Saturday, May 12, 2012

Clueless Arab and Palestinian leaders and pundits: "¡Que se vayan todos!"

Two huge explosions killed and wounded scores of people in Damascus.  The government accused the opposition, which, in turn, accused the government.  And then this, today: in a video posted online the Islamist group al-Nusra Front says it carried out two bomb attacks in the Syrian capital Damascus on Thursday (the original quote in BBC's newspeak was: "A video posted online in the name of Islamist group, al-Nusra Front, says it carried out two bomb attacks in the Syrian capital Damascus on Thursday".  Just an example of how political correctness even damages grammar).  This all got me thinking again: does anybody care that the Wahabis are on yet another rabid killing spree, this time in Syria?

I have not posted much on Syria primarily because I feel rather uncomfortable with the entire situation.  As you probably know, I loathe the Assad regime as much as I loathed the Gaddafi one.  And yet, I don't feel that it is right to simply indulge in reckless Assad-bashing like many Arab and, sadly, Palestinian, pundits do.  The very same folks whose irresponsible "down with Gaddafi!" plunged Libya in violence, chaos and poverty are now clearly hell-bent on repeating that same "performance" with Syria.  The weirdest thing about these people is that they are self-proclaimed secularists, and yet they are in bed with the worse religious fanatics of the planet (Wahabi Islamists and Orthodox Jews).  They whine about human rights, but when Gaddafi gets lynched by a crazed mob who even sodomizes him with a large knife, they turn away and have nothing to say.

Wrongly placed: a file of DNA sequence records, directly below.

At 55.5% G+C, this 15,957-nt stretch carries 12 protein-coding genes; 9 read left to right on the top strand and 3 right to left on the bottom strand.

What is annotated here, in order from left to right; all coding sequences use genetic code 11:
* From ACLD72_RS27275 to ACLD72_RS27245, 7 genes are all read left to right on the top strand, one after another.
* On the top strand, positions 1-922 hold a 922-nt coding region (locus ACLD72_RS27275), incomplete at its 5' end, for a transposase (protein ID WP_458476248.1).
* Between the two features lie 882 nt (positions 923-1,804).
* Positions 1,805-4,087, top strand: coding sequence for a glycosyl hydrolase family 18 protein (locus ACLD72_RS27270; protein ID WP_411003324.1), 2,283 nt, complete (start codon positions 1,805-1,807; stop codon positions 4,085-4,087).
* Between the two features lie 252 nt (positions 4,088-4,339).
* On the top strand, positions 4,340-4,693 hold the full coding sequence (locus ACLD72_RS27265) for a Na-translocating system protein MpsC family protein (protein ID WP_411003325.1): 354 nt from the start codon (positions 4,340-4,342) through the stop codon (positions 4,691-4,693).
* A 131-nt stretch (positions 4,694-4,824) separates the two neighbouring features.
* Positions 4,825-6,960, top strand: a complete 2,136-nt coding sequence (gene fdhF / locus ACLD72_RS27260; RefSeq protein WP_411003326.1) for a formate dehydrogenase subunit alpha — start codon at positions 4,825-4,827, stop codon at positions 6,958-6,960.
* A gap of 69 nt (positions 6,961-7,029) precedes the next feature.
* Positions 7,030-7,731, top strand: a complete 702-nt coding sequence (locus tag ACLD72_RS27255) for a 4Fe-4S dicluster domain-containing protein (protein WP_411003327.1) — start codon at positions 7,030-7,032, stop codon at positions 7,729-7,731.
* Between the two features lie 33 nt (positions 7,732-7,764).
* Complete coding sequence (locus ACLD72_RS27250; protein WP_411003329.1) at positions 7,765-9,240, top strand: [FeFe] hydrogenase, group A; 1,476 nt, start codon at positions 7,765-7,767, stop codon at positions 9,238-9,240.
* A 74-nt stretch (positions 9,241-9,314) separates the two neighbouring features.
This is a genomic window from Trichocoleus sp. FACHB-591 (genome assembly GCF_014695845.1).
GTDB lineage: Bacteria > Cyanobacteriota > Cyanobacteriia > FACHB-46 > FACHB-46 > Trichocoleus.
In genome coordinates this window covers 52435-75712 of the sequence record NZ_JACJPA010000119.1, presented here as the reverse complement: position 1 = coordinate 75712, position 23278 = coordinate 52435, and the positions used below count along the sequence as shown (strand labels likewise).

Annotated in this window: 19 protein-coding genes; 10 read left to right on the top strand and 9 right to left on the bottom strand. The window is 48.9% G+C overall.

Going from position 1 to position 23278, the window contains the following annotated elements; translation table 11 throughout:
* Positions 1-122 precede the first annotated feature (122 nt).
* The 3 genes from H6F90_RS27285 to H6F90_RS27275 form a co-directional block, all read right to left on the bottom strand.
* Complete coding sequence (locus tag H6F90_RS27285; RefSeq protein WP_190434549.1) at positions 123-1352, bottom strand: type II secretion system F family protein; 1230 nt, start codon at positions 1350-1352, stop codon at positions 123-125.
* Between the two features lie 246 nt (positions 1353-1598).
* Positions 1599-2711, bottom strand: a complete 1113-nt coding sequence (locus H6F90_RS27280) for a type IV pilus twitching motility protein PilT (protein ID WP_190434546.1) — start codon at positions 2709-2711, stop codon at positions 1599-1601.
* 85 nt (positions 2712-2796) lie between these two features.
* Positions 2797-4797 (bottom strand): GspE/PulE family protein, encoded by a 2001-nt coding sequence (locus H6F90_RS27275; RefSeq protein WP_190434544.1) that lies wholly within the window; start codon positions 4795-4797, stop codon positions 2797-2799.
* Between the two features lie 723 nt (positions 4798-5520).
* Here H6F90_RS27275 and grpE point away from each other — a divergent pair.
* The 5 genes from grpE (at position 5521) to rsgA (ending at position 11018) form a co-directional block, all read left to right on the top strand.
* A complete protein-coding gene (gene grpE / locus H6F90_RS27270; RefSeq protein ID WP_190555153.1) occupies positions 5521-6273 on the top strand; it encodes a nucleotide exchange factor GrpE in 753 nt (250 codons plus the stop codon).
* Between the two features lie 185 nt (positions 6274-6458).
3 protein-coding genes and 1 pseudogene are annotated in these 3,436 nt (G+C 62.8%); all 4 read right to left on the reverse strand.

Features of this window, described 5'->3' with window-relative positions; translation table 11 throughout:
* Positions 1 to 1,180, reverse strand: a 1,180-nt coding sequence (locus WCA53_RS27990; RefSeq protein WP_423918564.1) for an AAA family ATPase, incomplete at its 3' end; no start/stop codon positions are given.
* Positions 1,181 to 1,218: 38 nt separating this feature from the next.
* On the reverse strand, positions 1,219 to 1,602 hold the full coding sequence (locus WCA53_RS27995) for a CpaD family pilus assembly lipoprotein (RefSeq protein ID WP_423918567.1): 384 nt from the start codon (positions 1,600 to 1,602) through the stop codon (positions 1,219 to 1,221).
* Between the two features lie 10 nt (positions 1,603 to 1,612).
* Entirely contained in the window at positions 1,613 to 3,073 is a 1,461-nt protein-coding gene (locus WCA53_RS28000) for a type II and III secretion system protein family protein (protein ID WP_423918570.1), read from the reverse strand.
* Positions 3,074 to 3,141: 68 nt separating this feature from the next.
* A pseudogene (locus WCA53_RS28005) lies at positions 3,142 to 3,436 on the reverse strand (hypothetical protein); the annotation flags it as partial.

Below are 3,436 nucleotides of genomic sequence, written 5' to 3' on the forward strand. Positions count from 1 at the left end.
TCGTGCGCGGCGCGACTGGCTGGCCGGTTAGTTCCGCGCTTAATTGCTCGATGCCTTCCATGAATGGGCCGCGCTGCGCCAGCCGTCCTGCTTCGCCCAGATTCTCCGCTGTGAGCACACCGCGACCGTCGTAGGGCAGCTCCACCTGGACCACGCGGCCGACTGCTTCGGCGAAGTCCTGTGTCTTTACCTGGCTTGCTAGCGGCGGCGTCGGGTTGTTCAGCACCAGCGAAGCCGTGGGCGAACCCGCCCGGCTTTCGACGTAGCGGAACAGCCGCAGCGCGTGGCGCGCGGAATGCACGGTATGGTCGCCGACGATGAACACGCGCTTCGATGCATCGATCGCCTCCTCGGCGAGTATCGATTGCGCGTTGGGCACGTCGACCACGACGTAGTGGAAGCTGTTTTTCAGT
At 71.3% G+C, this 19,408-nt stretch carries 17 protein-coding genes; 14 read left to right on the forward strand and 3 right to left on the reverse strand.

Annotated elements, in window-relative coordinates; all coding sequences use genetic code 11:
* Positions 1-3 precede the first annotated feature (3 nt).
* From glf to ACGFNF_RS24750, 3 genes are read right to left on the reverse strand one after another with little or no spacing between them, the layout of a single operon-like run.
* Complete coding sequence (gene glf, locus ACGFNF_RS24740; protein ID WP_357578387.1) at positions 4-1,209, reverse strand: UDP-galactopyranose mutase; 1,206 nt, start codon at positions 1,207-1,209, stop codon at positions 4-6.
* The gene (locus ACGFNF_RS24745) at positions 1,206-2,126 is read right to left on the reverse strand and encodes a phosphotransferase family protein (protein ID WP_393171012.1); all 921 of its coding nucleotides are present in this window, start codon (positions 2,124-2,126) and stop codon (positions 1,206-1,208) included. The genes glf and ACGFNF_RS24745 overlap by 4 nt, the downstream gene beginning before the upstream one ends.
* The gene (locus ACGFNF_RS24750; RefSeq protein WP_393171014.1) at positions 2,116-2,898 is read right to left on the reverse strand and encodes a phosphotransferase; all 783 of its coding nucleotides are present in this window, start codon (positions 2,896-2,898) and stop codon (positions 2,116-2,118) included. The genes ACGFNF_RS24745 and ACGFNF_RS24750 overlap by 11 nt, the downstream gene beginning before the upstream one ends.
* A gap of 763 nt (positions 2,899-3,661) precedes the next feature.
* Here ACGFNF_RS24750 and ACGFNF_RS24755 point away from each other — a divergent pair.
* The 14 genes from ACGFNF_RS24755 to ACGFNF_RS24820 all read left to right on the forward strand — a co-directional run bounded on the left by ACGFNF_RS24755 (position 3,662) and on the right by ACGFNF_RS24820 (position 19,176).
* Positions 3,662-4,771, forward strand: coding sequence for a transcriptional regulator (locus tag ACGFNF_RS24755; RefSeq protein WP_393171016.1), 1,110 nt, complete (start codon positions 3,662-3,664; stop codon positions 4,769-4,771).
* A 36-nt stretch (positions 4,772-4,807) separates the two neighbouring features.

For a while, I just assumed that they are misguided, but sincere, but when they turned their ideological hatred against Hassan Nasrallah, by far the most popular leader in the Arab and Muslim world, they showed me their true faces.  Nasrallah, whom they in the past had covered in praise, suddenly turned into an overnight villain.  Why?  Because he chose to side with Assad and not with the US, Turkey, Saudi Arabia, Israel and NATO. When I now see their expressions of outrage I wonder  - did these pundits ever bother to actually listen (or read) a single speech by Hassan Nasrallah?  How could they ever imagine that he would ever side with AIPAC and all the other newfound "friends of the Syrian people"?!

It is a very sad fact that a large segment of the Palestinian political leaders and pundits have had the gall to slander the one man on the planet who did more for the Palestinian people than any other and, forgive me for saying so, who did more for Palestine than any Palestinian ever did.

I understand that it would be useless for me to argue directly with these people, so I will limited myself to dedicating this short Russian fable to them in the hope that they might reflect on its moral:

This time around, and to the great chagrin of these "friends of the Syrian people", both Russia and China have balked at the US demands to betray Assad and the Syrian people (like they had done with Gaddafi and the Libyan people).  This double veto got these folks really, really, really angry because they figured out that this time a NATO war on Syria would probably not happen.  Barring a complete breakdown of the Assad regime, a "victory" for bizarre "Wahabi-Judaic-Secular coalition" is rather unlikely, hence the subsequent wave of (mostly) anti-Russian and (marginally) anti-Chinese vitriol.